In his recent Boston Globe op-ed “Get Excited About Recycling? Not Me,” Jeff Jacoby shared concerns about his town’s decision to adopt single-stream recycling. With his description of the required process, I can understand his lack of excitement.
Unfortunately not all single-stream programs are created equal. Each service provider’s capabilities widely vary from broker/dealers, to firms collecting and processing materials themselves. These services have a direct result in what can easily be tossed into the recycling bin. Having implemented single-stream in commercial buildings, the best advice I can give to anyone interested is to first choose a company that best suits your requirements. This will result in an easier and hopefully less expensive process.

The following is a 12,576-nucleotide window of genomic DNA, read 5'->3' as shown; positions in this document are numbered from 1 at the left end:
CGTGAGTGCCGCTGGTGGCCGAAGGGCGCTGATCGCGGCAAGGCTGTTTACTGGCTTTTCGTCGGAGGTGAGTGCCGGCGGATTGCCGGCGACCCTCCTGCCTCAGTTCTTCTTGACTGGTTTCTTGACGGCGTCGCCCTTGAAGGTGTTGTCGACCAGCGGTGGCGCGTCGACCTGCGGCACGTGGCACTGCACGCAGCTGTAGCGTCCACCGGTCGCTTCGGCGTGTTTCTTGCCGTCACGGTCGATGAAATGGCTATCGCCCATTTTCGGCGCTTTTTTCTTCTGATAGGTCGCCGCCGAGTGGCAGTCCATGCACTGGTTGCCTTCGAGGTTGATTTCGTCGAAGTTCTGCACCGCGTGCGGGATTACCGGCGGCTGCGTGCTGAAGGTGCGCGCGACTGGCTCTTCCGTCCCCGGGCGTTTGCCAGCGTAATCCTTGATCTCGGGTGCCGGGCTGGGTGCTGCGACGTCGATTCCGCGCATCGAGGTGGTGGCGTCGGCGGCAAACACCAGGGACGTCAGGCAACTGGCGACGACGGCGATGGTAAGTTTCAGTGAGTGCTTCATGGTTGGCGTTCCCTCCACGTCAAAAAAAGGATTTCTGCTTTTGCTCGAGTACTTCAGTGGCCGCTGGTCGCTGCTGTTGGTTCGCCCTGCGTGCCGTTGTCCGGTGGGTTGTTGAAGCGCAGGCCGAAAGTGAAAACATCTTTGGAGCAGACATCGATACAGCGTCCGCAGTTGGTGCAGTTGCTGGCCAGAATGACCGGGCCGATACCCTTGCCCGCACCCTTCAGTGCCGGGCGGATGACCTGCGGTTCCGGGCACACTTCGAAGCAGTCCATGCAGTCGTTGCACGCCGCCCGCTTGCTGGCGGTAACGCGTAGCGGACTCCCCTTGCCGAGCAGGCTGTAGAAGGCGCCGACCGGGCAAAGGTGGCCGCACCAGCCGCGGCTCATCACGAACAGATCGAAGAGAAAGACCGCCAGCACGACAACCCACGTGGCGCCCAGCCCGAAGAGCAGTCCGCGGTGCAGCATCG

Secondly, be sure to address the user base. Over-educate participants and create direct incentives. The City of Everett is a great example. In 2008 they rolled out a cost effective residential program offering gift cards relative to resident’s participation.
Jacoby also notes that commercial single-stream programs unlike residential programs are cost effective because the tons of recyclable materials at each site far exceed encountered costs. As a service mostly adopted by the commercial industry in the last three years, the related technologies for processing materials are still being perfected. Year over year I have seen improved understanding and greater participation in the single-stream process, resulting in lowered overall waste costs. My hope is that in time residential single-stream recycling will meet the same success we have seen in the commercial market.